Learning to Follow Before You Lead

There is no limit to the information available on leadership. It is a popular topic, and one that garners a substantial volume of perspectives, advice and suggestions. What is less apparent is the lack of literature on how to be good follower, or even more how learning to become a good leader in some way is predicated on learning to become a good follower. (Credit to: David Carpenter for bringing this to my attention via a Twitter discussion one evening several months ago @dave_carpenter)

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The world of management and leadership embraces the team, the manager, or the leader. It takes for granted that leaders will have good followers, but there has been little discussion or attention on how being a good leader might require you to learn how to follow. What do we mean here?

Characteristics of Following
Learning to follow means that you will have some humility. It also requires that you are able to work well with others, and are willing to use influence, rather than resistance with others. For some, it means developing an openness to others, willingness to accept differences, and to trust others. Where else do we obtain those critical leadership skills than by learning to follow and model after others in leadership positions?

Following means you seek to be mentored. Many reporting relationships in organizations are seen as a requirement, not a privilege. For any number of reasons, “the boss” is something that needs to be endured rather than honored and appreciated. There are circumstances where those in leadership positions are ill suited, and instead of mentoring, they create fear, avoidance, or simply disdain with the followers. Still others in the following role are unfortunate to have bad mentors. Leaders need to remember that in many cases their example is the early learning for the next generation. Poor leaders create poor followers, that develop poor orientations.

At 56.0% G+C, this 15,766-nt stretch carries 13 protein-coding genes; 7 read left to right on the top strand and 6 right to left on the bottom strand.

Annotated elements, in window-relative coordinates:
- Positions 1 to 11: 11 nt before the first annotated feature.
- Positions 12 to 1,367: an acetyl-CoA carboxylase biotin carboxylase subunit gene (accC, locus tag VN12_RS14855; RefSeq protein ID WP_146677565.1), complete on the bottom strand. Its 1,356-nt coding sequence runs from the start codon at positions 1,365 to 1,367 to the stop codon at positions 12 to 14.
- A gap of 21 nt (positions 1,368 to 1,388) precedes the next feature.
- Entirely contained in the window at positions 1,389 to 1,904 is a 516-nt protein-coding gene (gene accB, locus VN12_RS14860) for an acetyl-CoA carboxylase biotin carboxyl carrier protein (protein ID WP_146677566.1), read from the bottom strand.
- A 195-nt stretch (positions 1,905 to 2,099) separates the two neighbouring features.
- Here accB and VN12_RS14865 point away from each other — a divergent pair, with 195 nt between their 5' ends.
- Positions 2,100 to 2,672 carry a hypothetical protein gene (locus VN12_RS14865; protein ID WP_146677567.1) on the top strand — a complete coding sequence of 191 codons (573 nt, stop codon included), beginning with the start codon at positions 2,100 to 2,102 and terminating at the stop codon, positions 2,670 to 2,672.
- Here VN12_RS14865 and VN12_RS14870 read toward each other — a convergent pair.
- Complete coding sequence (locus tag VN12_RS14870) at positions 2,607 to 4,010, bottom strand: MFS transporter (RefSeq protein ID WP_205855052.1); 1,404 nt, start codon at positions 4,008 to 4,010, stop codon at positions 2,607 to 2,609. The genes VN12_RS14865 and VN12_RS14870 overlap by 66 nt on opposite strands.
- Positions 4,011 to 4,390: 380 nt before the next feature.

Following is a privilege. Those that follow should consider their role as a stewardship, and one that can breath life into their futures. Instead of viewing the leader with disdain or as something to be endured, even the most difficult boss can have something to teach. If you’re fortunate to have good mentors or leaders, then this can provide solid orientations, for the future ahead. Following a leader is not just an obligation required by policy, it is way to add critical meaning to your chosen life work.

To become a good leader, you need to first become a good follower. It’s like learning math: You have to complete algebra before trigonometry. Becoming a leader is something that you gain from embracing a solid following role. There is a learning path, and those that embrace richness from a good leader can surely enable themselves to replicate the solid leadership values and approaches that have been bestowed.

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